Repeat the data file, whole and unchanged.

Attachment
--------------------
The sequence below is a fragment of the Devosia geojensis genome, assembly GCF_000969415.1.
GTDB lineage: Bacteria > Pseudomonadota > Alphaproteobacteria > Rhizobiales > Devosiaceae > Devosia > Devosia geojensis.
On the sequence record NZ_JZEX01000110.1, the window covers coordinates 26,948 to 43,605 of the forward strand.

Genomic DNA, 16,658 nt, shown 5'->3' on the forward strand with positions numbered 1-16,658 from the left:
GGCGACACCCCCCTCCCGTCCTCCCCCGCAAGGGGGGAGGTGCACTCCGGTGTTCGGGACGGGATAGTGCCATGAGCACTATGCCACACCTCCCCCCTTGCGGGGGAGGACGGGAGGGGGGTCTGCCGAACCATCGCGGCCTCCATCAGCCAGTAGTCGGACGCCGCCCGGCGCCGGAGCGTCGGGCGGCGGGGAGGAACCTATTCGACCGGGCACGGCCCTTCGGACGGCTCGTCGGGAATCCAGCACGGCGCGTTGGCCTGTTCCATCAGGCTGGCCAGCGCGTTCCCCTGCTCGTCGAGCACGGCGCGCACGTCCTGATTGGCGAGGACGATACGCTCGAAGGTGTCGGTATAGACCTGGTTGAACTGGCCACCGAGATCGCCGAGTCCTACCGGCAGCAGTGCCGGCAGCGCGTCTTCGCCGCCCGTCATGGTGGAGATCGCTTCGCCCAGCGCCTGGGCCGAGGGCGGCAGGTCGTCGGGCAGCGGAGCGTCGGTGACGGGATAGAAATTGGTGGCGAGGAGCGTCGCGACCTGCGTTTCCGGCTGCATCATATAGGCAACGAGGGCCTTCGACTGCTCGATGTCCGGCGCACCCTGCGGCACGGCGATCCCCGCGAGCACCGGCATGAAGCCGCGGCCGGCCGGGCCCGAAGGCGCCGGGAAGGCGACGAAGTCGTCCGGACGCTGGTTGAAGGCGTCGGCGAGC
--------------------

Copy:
The sequence below is a fragment of the Devosia geojensis genome, assembly GCF_000969415.1.
GTDB lineage: Bacteria > Pseudomonadota > Alphaproteobacteria > Rhizobiales > Devosiaceae > Devosia > Devosia geojensis.
On the sequence record NZ_JZEX01000110.1, the window covers coordinates 26,948 to 43,605 of the forward strand.

Genomic DNA, 16,658 nt, shown 5'->3' on the forward strand with positions numbered 1-16,658 from the left:
GGCGACACCCCCCTCCCGTCCTCCCCCGCAAGGGGGGAGGTGCACTCCGGTGTTCGGGACGGGATAGTGCCATGAGCACTATGCCACACCTCCCCCCTTGCGGGGGAGGACGGGAGGGGGGTCTGCCGAACCATCGCGGCCTCCATCAGCCAGTAGTCGGACGCCGCCCGGCGCCGGAGCGTCGGGCGGCGGGGAGGAACCTATTCGACCGGGCACGGCCCTTCGGACGGCTCGTCGGGAATCCAGCACGGCGCGTTGGCCTGTTCCATCAGGCTGGCCAGCGCGTTCCCCTGCTCGTCGAGCACGGCGCGCACGTCCTGATTGGCGAGGACGATACGCTCGAAGGTGTCGGTATAGACCTGGTTGAACTGGCCACCGAGATCGCCGAGTCCTACCGGCAGCAGTGCCGGCAGCGCGTCTTCGCCGCCCGTCATGGTGGAGATCGCTTCGCCCAGCGCCTGGGCCGAGGGCGGCAGGTCGTCGGGCAGCGGAGCGTCGGTGACGGGATAGAAATTGGTGGCGAGGAGCGTCGCGACCTGCGTTTCCGGCTGCATCATATAGGCAACGAGGGCCTTCGACTGCTCGATGTCCGGCGCACCCTGCGGCACGGCGATCCCCGCGAGCACCGGCATGAAGCCGCGGCCGGCCGGGCCCGAAGGCGCCGGGAAGGCGACGAAGTCGTCCGGACGCTGGTTGAAGGCGTCGGCGAGC